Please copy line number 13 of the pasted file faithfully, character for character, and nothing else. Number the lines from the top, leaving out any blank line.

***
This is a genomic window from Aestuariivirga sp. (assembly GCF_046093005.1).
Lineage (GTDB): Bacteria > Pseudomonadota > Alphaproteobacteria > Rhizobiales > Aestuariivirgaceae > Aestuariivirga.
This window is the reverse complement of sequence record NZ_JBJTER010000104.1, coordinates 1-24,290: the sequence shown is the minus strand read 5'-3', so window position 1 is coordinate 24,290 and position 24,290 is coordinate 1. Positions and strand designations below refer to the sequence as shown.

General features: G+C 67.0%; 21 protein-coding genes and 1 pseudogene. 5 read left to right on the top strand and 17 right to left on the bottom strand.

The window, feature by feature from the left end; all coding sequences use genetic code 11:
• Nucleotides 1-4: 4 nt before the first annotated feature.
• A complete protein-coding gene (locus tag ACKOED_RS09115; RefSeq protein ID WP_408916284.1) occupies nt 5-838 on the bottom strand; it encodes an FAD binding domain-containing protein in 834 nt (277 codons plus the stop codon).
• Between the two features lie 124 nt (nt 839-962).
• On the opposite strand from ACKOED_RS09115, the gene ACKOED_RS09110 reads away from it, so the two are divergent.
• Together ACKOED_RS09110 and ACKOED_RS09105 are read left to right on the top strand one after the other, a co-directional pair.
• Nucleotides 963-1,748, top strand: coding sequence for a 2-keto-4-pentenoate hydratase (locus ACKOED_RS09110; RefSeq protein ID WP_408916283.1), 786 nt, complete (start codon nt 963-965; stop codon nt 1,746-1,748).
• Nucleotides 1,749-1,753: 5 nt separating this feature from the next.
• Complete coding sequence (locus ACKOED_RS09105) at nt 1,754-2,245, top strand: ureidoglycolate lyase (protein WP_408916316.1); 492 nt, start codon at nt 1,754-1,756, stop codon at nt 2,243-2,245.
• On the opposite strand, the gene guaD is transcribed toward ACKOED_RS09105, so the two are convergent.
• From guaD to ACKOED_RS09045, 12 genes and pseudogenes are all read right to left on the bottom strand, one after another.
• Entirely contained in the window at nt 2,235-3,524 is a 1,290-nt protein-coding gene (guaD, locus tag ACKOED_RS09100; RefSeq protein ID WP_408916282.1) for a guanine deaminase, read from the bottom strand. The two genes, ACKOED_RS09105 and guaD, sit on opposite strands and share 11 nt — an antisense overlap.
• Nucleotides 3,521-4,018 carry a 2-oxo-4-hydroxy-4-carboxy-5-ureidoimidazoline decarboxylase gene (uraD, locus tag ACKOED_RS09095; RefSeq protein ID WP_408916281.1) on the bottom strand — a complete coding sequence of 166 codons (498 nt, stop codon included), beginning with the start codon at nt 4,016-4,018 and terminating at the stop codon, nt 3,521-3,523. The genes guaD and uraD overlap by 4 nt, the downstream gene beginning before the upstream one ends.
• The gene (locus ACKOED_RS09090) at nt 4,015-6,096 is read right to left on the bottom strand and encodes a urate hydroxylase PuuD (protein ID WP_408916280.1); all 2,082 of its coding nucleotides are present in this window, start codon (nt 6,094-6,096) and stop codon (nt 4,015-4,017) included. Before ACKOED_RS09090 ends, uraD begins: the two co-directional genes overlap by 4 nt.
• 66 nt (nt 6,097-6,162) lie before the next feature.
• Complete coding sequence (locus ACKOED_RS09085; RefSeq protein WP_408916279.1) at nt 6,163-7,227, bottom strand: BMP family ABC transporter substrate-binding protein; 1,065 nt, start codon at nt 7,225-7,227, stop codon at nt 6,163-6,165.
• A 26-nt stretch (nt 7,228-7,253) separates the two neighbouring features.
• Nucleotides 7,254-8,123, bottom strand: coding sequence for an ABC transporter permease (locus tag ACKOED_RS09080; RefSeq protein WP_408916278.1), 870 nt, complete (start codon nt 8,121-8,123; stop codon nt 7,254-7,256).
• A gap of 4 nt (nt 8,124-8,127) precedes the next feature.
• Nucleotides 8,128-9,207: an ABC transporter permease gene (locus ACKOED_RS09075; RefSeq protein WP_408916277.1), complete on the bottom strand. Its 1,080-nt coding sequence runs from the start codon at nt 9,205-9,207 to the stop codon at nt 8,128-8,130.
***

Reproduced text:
• Complete coding sequence (locus ACKOED_RS09105) at nt 1,754-2,245, top strand: ureidoglycolate lyase (protein WP_408916316.1); 492 nt, start codon at nt 1,754-1,756, stop codon at nt 2,243-2,245.